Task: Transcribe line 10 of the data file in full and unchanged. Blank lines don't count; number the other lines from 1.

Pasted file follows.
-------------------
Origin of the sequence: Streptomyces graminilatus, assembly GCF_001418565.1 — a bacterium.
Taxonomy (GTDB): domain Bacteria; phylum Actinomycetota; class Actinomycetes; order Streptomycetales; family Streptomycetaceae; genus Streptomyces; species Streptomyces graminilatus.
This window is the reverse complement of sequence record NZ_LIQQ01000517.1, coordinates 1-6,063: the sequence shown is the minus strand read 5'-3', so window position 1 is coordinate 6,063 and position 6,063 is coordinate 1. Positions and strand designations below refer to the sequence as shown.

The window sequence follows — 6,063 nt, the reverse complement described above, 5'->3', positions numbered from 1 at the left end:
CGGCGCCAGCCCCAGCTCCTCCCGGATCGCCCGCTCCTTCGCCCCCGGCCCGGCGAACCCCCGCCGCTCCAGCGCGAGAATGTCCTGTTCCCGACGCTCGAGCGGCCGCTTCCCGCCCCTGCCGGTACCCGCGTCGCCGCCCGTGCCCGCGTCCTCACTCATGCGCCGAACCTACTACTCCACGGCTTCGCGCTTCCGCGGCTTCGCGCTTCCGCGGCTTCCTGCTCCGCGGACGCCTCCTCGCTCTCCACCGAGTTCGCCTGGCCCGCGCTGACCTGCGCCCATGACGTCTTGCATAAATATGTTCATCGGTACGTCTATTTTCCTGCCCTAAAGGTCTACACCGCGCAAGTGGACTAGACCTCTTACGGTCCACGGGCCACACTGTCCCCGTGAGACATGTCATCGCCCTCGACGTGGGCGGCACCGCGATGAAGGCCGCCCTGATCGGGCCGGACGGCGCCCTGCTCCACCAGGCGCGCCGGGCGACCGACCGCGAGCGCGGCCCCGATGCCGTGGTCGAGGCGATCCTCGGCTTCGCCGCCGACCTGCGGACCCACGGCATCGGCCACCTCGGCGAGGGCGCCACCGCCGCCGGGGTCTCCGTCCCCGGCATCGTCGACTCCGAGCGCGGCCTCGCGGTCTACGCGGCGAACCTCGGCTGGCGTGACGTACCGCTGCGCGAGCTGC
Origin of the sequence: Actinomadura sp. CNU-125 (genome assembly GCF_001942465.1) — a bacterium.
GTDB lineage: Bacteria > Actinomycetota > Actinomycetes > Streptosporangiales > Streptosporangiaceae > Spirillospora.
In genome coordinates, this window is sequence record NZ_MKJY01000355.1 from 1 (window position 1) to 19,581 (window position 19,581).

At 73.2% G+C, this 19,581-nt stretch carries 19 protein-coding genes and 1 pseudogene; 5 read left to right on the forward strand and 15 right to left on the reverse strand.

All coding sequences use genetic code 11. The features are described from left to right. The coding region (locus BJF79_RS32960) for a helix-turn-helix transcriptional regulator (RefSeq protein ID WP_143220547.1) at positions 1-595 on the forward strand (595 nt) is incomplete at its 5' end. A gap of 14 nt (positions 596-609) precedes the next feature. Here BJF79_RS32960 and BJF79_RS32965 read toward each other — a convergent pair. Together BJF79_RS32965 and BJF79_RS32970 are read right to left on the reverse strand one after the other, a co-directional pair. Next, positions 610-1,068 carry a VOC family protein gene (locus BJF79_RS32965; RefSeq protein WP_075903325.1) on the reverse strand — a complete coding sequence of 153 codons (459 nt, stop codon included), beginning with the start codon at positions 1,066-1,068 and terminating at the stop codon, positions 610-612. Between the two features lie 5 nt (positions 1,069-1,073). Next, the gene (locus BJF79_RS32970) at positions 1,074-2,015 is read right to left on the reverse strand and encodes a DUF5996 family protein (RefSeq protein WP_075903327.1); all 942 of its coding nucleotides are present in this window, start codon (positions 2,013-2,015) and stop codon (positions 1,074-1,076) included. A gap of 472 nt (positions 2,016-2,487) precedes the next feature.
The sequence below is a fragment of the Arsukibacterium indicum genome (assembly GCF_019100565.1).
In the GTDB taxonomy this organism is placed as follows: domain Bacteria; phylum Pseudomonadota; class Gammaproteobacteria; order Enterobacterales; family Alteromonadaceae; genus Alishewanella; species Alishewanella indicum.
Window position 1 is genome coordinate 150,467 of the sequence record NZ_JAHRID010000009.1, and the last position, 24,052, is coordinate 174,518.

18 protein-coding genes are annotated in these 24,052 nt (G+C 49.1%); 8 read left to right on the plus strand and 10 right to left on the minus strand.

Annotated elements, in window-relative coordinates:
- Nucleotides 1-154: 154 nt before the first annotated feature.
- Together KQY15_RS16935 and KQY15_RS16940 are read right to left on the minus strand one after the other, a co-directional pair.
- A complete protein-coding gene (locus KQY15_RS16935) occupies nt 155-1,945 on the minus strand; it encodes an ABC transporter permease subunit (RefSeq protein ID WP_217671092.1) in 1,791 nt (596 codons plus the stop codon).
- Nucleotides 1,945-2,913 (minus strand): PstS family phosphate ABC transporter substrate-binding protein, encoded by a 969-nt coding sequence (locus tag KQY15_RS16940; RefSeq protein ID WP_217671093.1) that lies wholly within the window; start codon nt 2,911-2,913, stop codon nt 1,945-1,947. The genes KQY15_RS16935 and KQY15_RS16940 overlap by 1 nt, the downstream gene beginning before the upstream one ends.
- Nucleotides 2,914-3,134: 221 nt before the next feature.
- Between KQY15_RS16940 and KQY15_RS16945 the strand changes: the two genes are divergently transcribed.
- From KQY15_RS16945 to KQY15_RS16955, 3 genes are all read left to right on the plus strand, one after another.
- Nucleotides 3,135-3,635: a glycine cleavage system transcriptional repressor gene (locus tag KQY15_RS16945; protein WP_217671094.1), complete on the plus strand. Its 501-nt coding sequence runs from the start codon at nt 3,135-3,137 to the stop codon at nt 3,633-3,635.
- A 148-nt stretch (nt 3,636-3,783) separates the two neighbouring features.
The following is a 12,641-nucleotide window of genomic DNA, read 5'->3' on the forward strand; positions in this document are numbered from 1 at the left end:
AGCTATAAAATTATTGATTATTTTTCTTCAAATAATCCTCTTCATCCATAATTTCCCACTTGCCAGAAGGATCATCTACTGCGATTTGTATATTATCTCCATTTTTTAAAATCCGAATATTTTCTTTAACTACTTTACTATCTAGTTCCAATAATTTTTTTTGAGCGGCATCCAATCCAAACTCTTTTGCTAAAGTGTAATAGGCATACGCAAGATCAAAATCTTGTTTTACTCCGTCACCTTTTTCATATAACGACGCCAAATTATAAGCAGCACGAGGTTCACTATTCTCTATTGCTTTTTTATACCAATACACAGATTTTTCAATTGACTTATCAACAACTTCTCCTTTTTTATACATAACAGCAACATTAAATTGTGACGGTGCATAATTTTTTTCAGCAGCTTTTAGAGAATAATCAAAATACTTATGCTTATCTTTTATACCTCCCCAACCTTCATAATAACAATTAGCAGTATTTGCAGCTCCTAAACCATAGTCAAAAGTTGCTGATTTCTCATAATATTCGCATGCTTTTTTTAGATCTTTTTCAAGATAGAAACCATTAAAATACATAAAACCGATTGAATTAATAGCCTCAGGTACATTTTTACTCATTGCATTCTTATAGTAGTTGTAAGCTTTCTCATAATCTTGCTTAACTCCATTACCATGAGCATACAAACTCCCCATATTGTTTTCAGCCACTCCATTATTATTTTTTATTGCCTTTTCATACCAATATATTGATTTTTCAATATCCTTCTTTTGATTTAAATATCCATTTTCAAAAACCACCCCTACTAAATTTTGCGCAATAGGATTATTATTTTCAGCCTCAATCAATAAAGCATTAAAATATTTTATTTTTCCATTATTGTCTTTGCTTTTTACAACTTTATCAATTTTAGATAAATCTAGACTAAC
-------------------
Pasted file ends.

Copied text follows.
All coding sequences use genetic code 11. The features are described from left to right. The coding region (locus BJF79_RS32960) for a helix-turn-helix transcriptional regulator (RefSeq protein ID WP_143220547.1) at positions 1-595 on the forward strand (595 nt) is incomplete at its 5' end. A gap of 14 nt (positions 596-609) precedes the next feature. Here BJF79_RS32960 and BJF79_RS32965 read toward each other — a convergent pair. Together BJF79_RS32965 and BJF79_RS32970 are read right to left on the reverse strand one after the other, a co-directional pair. Next, positions 610-1,068 carry a VOC family protein gene (locus BJF79_RS32965; RefSeq protein WP_075903325.1) on the reverse strand — a complete coding sequence of 153 codons (459 nt, stop codon included), beginning with the start codon at positions 1,066-1,068 and terminating at the stop codon, positions 610-612. Between the two features lie 5 nt (positions 1,069-1,073). Next, the gene (locus BJF79_RS32970) at positions 1,074-2,015 is read right to left on the reverse strand and encodes a DUF5996 family protein (RefSeq protein WP_075903327.1); all 942 of its coding nucleotides are present in this window, start codon (positions 2,013-2,015) and stop codon (positions 1,074-1,076) included. A gap of 472 nt (positions 2,016-2,487) precedes the next feature.